The Commission has screened in detail the legislative and administrative preparations across some 140 separate areas within all 29 acquis chapters.
We have identified a number of issues of serious concern, covering approximately 10% of the acquis areas. These are areas where, unless Bulgaria takes immediate and decisive corrective action, it is highly likely that it will not be ready at the envisaged date of accession. We can distinguish three categories within these sectors.
The first category covers areas where a technical solution is required. For example, Bulgaria must reduce the high proportion of uninsured vehicles.
The second category relates to Bulgaria's ability to reap fully the benefits from EU funds upon accession. To manage EU funds, an overall reinforcement of the administrative structure in Bulgaria is required. This includes the setting up of the paying agencies for agricultural funds and the required structures in the field of regional policy. Concern on this issue was also highlighted in the Parliament's Committee on Budgetary Control where I participated just before this meeting.
Finally, the third category is linked to the functioning of the internal market and to the security of the European Union. These include for example shortcomings identified in the veterinary sector, which could put at risk the safety of the food chain in the enlarged EU, or the control of external borders. When identifying these issues, the Commission acts as the Guardian of the Treaties and applies the precautionary principle.
On 7 November, I sent a letter to Minister of Foreign Affairs Kalfin, in which I asked Bulgaria to take immediate and decisive actions in order to address the gaps and shortcomings that I have just mentioned.
The report does not take a view on the possible use of safeguard clauses. It is premature, today, to say whether the Commission should recommend triggering the safeguard clauses. There is still scope for major improvement in the coming months. It is not the time now to speculate on the Commission's recommendation, but for Bulgaria to concentrate its efforts on the goal of accession by 1st January 2007. The race is not yet over; it is now up to Bulgaria to show that it is able to cross the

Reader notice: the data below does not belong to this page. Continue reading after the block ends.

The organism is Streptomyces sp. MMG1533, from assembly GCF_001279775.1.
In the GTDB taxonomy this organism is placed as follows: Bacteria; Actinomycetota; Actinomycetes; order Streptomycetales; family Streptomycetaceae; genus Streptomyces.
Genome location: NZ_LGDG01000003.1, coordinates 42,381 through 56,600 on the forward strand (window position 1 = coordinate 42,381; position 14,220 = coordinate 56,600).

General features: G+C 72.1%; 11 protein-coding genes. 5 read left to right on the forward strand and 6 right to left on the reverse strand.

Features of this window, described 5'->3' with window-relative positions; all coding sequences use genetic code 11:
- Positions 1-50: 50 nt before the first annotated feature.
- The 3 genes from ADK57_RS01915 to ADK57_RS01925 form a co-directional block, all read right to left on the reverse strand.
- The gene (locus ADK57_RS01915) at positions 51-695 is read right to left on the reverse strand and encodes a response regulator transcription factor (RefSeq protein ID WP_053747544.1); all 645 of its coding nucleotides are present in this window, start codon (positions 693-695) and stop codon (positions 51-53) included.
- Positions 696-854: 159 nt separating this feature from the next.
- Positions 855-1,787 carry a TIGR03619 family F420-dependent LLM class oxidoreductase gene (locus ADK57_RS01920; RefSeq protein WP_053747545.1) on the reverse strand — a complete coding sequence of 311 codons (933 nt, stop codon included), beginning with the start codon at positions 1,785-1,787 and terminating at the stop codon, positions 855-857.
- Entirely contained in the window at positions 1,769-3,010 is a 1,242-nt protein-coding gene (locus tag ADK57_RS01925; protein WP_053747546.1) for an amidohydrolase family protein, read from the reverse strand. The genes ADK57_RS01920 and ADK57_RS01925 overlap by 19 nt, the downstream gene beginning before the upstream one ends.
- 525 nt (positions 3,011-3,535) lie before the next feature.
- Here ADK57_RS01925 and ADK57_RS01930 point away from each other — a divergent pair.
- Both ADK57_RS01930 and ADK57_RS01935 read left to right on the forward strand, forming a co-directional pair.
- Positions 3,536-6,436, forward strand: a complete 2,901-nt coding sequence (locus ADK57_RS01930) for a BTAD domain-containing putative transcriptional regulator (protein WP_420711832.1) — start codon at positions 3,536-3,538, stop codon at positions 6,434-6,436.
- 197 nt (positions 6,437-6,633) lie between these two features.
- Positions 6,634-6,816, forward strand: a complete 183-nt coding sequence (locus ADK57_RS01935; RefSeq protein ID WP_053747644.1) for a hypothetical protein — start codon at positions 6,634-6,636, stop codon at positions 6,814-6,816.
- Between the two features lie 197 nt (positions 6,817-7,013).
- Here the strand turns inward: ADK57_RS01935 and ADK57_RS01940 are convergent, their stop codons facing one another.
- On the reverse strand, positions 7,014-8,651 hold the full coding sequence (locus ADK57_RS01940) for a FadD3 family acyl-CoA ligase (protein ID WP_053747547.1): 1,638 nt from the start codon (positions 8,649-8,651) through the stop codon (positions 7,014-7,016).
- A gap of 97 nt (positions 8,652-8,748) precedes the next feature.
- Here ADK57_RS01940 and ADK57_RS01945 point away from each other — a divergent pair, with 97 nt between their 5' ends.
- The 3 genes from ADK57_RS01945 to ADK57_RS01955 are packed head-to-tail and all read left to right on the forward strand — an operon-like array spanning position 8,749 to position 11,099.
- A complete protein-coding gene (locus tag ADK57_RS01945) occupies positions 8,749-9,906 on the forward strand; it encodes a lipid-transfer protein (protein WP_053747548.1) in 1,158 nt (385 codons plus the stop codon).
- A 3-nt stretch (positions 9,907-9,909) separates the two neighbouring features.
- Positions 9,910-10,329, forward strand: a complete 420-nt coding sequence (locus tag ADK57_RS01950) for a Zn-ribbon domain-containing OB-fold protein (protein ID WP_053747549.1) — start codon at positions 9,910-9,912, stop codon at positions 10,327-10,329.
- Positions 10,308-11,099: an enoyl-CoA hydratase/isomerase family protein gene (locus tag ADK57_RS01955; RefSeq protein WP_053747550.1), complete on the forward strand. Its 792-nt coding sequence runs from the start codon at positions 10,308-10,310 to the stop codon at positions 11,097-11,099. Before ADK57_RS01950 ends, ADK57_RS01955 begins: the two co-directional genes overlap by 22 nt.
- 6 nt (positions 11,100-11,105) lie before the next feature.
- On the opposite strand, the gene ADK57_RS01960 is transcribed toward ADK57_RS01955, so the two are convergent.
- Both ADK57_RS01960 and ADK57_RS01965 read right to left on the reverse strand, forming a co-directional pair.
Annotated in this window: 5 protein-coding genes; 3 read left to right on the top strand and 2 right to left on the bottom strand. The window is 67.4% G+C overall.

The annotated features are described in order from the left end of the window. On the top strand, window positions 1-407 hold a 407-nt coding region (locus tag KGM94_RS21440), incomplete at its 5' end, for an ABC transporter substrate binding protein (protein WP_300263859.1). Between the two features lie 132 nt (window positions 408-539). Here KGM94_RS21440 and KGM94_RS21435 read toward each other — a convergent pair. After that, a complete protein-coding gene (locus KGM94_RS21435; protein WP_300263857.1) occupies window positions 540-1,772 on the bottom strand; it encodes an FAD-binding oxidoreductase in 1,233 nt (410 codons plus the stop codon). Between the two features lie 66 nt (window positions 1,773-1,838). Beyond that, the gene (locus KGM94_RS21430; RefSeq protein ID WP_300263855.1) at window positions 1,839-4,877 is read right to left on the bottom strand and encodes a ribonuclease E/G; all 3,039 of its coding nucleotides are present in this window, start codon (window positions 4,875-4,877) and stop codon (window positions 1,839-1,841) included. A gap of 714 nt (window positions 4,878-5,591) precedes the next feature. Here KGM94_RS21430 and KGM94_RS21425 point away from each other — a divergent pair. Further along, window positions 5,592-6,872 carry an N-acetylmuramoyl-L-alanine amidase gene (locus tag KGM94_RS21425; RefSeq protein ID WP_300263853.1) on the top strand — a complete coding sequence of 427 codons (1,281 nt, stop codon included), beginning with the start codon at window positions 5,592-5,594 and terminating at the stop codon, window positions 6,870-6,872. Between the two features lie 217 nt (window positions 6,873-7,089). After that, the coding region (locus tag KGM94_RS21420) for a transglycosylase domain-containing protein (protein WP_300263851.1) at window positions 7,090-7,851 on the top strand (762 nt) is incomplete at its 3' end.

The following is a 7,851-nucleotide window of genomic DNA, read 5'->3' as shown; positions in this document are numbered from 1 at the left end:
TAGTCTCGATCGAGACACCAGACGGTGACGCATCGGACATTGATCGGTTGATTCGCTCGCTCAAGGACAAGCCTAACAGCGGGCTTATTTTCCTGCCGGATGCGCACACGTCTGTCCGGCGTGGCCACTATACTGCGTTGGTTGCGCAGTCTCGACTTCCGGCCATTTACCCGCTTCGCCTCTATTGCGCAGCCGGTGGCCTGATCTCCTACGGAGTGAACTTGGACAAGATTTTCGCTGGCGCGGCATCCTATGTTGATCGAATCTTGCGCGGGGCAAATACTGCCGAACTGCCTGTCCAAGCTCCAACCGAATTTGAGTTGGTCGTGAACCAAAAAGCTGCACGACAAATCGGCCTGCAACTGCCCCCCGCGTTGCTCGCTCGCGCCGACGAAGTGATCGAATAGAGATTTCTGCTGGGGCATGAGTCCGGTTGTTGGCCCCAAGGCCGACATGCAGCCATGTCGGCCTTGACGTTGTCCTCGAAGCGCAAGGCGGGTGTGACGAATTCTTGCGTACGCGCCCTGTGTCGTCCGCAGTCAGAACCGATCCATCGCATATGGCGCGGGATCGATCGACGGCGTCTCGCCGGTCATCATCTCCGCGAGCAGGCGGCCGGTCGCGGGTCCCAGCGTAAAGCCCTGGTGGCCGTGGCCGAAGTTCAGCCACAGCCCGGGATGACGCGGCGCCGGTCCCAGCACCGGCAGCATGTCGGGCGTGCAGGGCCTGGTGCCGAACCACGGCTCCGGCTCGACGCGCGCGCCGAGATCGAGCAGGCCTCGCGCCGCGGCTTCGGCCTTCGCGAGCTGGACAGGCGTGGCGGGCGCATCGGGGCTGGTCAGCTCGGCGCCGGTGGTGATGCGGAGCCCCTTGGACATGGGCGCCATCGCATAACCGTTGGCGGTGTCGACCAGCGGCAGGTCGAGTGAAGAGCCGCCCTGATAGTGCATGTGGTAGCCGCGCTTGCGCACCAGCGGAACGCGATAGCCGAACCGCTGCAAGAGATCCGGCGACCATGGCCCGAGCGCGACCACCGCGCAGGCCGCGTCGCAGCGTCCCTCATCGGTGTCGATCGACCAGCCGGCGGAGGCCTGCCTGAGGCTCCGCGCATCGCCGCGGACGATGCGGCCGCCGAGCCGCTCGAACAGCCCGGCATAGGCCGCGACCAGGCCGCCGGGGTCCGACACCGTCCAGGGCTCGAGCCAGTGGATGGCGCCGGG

finishing line and act as a reliable partner for the benefit of its own citizens first and foremost.
The Commission will continue to support Bulgaria's efforts to prepare for accession to the European Union. Our financial contribution will focus on measures to tackle the shortcomings that have been identified. The total volume of pre-accession assistance available is substantial, as the EU budget in 2006 for Bulgaria will be around €545 million.
The Commission will also pursue its intensive monitoring of Bulgaria's preparation. In April/May 2006, we will review the situation and we won't hesitate to recommend, if needed, to postpone accession by one year.
To conclude, let me stress again the important role that the JPC plays in the accession process, by promoting political dialogue between the European Parliament and the Bulgarian Parliament. The completion of the enlargement process will open the door for Bulgaria, and further extend our shared values on the European continent.
In summary, Bulgaria must spare no effort to focus on the implementation of its accession commitments. This is a difficult challenge to fulfil in the next months leading to accession. But Bulgaria is still on track for an accession, as foreseen, in 2007, if this challenge is taken seriously and with determination.
- Ref: SP05-316EN
- Source UE: Commission Européenne
- UN forum:
- Date: 28/11/2005